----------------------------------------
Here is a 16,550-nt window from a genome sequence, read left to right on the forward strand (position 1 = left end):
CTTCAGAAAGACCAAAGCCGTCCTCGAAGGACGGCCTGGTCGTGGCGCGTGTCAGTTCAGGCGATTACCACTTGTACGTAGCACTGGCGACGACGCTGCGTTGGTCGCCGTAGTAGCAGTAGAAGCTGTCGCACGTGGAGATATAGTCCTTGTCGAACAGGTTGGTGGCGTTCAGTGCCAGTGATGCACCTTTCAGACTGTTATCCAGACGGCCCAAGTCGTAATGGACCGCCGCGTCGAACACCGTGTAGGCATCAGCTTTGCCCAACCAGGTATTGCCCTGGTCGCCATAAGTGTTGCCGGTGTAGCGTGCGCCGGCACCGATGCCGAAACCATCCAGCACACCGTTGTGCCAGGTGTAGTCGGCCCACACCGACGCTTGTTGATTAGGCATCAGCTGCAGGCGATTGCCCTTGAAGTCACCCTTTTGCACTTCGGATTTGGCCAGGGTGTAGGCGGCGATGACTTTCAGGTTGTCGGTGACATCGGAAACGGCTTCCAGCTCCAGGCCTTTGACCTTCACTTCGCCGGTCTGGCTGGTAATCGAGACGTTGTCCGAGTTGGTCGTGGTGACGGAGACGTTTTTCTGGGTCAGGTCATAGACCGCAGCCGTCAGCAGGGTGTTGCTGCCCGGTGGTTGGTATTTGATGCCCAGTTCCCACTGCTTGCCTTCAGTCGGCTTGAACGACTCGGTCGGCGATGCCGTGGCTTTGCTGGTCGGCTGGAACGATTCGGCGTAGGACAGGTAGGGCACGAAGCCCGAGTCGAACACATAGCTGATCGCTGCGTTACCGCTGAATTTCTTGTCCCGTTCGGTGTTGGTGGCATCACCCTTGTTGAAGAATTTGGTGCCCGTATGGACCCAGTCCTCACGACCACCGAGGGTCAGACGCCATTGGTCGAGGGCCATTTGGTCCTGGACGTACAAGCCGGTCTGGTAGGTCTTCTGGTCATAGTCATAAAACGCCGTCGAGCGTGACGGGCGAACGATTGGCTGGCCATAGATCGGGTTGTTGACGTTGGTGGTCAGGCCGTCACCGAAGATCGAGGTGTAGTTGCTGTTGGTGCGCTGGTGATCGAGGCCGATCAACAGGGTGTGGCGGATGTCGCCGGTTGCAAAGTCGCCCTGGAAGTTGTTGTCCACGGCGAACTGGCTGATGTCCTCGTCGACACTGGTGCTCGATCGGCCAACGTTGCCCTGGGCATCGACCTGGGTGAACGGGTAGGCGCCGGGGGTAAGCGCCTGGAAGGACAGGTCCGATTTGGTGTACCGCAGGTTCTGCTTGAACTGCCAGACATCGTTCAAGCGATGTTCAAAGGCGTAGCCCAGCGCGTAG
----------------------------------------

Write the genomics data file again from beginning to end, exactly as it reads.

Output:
Here is a 16,550-nt window from a genome sequence, read left to right on the forward strand (position 1 = left end):
CTTCAGAAAGACCAAAGCCGTCCTCGAAGGACGGCCTGGTCGTGGCGCGTGTCAGTTCAGGCGATTACCACTTGTACGTAGCACTGGCGACGACGCTGCGTTGGTCGCCGTAGTAGCAGTAGAAGCTGTCGCACGTGGAGATATAGTCCTTGTCGAACAGGTTGGTGGCGTTCAGTGCCAGTGATGCACCTTTCAGACTGTTATCCAGACGGCCCAAGTCGTAATGGACCGCCGCGTCGAACACCGTGTAGGCATCAGCTTTGCCCAACCAGGTATTGCCCTGGTCGCCATAAGTGTTGCCGGTGTAGCGTGCGCCGGCACCGATGCCGAAACCATCCAGCACACCGTTGTGCCAGGTGTAGTCGGCCCACACCGACGCTTGTTGATTAGGCATCAGCTGCAGGCGATTGCCCTTGAAGTCACCCTTTTGCACTTCGGATTTGGCCAGGGTGTAGGCGGCGATGACTTTCAGGTTGTCGGTGACATCGGAAACGGCTTCCAGCTCCAGGCCTTTGACCTTCACTTCGCCGGTCTGGCTGGTAATCGAGACGTTGTCCGAGTTGGTCGTGGTGACGGAGACGTTTTTCTGGGTCAGGTCATAGACCGCAGCCGTCAGCAGGGTGTTGCTGCCCGGTGGTTGGTATTTGATGCCCAGTTCCCACTGCTTGCCTTCAGTCGGCTTGAACGACTCGGTCGGCGATGCCGTGGCTTTGCTGGTCGGCTGGAACGATTCGGCGTAGGACAGGTAGGGCACGAAGCCCGAGTCGAACACATAGCTGATCGCTGCGTTACCGCTGAATTTCTTGTCCCGTTCGGTGTTGGTGGCATCACCCTTGTTGAAGAATTTGGTGCCCGTATGGACCCAGTCCTCACGACCACCGAGGGTCAGACGCCATTGGTCGAGGGCCATTTGGTCCTGGACGTACAAGCCGGTCTGGTAGGTCTTCTGGTCATAGTCATAAAACGCCGTCGAGCGTGACGGGCGAACGATTGGCTGGCCATAGATCGGGTTGTTGACGTTGGTGGTCAGGCCGTCACCGAAGATCGAGGTGTAGTTGCTGTTGGTGCGCTGGTGATCGAGGCCGATCAACAGGGTGTGGCGGATGTCGCCGGTTGCAAAGTCGCCCTGGAAGTTGTTGTCCACGGCGAACTGGCTGATGTCCTCGTCGACACTGGTGCTCGATCGGCCAACGTTGCCCTGGGCATCGACCTGGGTGAACGGGTAGGCGCCGGGGGTAAGCGCCTGGAAGGACAGGTCCGATTTGGTGTACCGCAGGTTCTGCTTGAACTGCCAGACATCGTTCAAGCGATGTTCAAAGGCGTAGCCCAGCGCGTAG